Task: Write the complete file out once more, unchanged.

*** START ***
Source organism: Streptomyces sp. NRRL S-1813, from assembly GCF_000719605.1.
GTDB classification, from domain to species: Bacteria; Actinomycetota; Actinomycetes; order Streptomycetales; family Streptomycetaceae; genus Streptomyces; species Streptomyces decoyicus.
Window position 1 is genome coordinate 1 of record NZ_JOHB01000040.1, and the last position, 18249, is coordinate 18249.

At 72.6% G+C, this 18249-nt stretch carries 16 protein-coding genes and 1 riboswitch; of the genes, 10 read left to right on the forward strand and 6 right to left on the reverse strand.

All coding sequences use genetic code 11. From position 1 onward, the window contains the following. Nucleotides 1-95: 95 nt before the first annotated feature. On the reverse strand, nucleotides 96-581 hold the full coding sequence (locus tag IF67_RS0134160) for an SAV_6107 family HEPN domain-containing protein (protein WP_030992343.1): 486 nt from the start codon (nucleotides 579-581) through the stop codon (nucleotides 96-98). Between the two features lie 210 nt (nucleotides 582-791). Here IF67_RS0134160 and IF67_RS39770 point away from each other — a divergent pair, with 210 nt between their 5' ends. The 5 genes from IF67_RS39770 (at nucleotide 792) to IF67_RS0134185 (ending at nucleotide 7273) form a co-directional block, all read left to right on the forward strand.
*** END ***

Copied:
Source organism: Streptomyces sp. NRRL S-1813, from assembly GCF_000719605.1.
GTDB classification, from domain to species: Bacteria; Actinomycetota; Actinomycetes; order Streptomycetales; family Streptomycetaceae; genus Streptomyces; species Streptomyces decoyicus.
Window position 1 is genome coordinate 1 of record NZ_JOHB01000040.1, and the last position, 18249, is coordinate 18249.

At 72.6% G+C, this 18249-nt stretch carries 16 protein-coding genes and 1 riboswitch; of the genes, 10 read left to right on the forward strand and 6 right to left on the reverse strand.

All coding sequences use genetic code 11. From position 1 onward, the window contains the following. Nucleotides 1-95: 95 nt before the first annotated feature. On the reverse strand, nucleotides 96-581 hold the full coding sequence (locus tag IF67_RS0134160) for an SAV_6107 family HEPN domain-containing protein (protein WP_030992343.1): 486 nt from the start codon (nucleotides 579-581) through the stop codon (nucleotides 96-98). Between the two features lie 210 nt (nucleotides 582-791). Here IF67_RS0134160 and IF67_RS39770 point away from each other — a divergent pair, with 210 nt between their 5' ends. The 5 genes from IF67_RS39770 (at nucleotide 792) to IF67_RS0134185 (ending at nucleotide 7273) form a co-directional block, all read left to right on the forward strand.